My last post is by far and away the most publicized thing I have ever blogged. I have been truly stunned at its runaway popularity – keeping in mind this is all relative. I have about four regular readers, so anything that gets tweeted more than twice counts as “runaway popularity.”
I was talking about it with Travis, and we tried to think of how I could rebottle some of that lightning. Here’s what I came up with:
One, it was a critique, so it released all those aggression endorphins. Two, it was of a public figure, which added drama.
At first glance, Scarlett might appear to be agile. In this movie, she jumps, flips, and generally outmaneuvers, outguns, and outdoes everyone else. In one scene, she beats up a bunch of guys using only the chair to which she’s been tied. All this seems pretty agile, right?
See, this is a rookie mistake. You are confusing physical agility with organizational agility.
Let’s take a look at Scarlett Johansson’s value stream:
First of all, there are no WIP limits. The effect on Black Widow’s ability to deliver value to S.H.I.E.L.D. isn’t really apparent in the movie, but this is because Black Widow is awesome. She outperforms her organizational dysfunctions. Also, the linear narrative obscures a lot of multitasking Black Widow has to do. Yes, she does an amazing job, but just think – how much more efficiently could she interrogate Loki if she didn’t also have to focus on saving the world? I think this is a clear case of a great person and high performer not being able to reach their full potential because of a poor process.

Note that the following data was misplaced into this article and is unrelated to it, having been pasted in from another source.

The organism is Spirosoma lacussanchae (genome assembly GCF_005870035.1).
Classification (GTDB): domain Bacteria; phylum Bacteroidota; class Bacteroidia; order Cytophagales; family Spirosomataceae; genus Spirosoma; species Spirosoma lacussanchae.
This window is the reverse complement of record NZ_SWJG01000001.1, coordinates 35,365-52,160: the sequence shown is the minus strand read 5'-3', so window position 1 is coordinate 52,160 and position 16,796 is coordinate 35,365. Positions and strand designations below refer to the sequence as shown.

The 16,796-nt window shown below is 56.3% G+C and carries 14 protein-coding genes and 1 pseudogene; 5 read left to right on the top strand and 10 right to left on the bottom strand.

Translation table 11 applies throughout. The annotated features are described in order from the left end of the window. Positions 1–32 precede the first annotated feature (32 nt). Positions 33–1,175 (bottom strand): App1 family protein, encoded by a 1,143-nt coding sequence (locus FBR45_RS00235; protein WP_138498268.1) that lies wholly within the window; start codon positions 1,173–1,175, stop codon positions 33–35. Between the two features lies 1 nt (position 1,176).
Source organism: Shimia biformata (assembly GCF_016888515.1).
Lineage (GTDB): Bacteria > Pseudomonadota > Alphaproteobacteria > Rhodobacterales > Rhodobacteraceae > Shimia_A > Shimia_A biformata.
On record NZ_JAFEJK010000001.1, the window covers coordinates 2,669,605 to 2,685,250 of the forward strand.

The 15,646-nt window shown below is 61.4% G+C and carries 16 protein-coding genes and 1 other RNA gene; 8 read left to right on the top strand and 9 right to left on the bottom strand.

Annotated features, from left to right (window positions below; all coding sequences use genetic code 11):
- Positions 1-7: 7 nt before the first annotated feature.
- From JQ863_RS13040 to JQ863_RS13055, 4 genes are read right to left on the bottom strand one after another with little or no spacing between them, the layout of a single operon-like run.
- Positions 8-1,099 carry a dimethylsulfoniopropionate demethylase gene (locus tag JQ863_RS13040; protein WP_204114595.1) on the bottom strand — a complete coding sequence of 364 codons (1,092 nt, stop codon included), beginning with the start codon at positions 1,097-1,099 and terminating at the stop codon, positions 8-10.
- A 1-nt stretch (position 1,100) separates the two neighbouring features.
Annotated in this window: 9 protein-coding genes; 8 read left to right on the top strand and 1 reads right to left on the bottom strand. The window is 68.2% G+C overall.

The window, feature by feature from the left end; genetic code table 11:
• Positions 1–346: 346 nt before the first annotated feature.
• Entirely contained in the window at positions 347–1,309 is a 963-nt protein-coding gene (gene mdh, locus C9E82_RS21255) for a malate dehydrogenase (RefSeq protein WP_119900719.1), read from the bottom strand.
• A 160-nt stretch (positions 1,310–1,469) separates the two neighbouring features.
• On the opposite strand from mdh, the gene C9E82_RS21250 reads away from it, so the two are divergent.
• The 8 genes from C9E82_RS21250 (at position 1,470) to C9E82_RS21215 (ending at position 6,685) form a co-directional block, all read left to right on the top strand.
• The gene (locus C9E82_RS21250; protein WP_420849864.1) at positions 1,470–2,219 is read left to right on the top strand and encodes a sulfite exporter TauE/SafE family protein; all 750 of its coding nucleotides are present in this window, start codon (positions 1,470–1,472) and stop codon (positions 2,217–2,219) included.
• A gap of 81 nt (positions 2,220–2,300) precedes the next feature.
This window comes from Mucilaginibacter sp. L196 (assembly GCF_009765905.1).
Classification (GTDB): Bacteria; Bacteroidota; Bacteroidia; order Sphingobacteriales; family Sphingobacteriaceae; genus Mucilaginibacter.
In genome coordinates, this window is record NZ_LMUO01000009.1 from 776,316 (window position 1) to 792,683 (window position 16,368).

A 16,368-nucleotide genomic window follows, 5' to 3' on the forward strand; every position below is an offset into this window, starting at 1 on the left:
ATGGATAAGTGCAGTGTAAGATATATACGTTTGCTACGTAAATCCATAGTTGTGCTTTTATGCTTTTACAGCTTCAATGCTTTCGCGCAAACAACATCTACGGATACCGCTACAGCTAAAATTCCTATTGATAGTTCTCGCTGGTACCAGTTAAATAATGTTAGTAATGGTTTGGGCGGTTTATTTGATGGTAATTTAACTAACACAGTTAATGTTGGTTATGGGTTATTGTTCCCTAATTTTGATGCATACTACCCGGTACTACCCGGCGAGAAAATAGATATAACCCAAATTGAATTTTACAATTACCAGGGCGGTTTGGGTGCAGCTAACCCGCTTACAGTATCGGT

Second, Nick Fury has established a command and control culture that primarily manages by fire alarm. How is Black Widow supposed to get anything done efficiently when her boss is always changing the business priorities? We’re losing altitude! Loki has the tesseract! The Hulk is loose in the engine room! Sheesh, Nick, when’s it going to stop? If every little thing gets moved to the top of the priority stack, then nothing can get done.
This is just one more case of the appearance of agility without actual substance. I hear it all the time. “We’re agile. We have a whole division of ninja and super spies.” Folks, this is not true agility, and you should avoid consultants that claim that it is. Not every organization needs a ninja, but they all need WIP limits.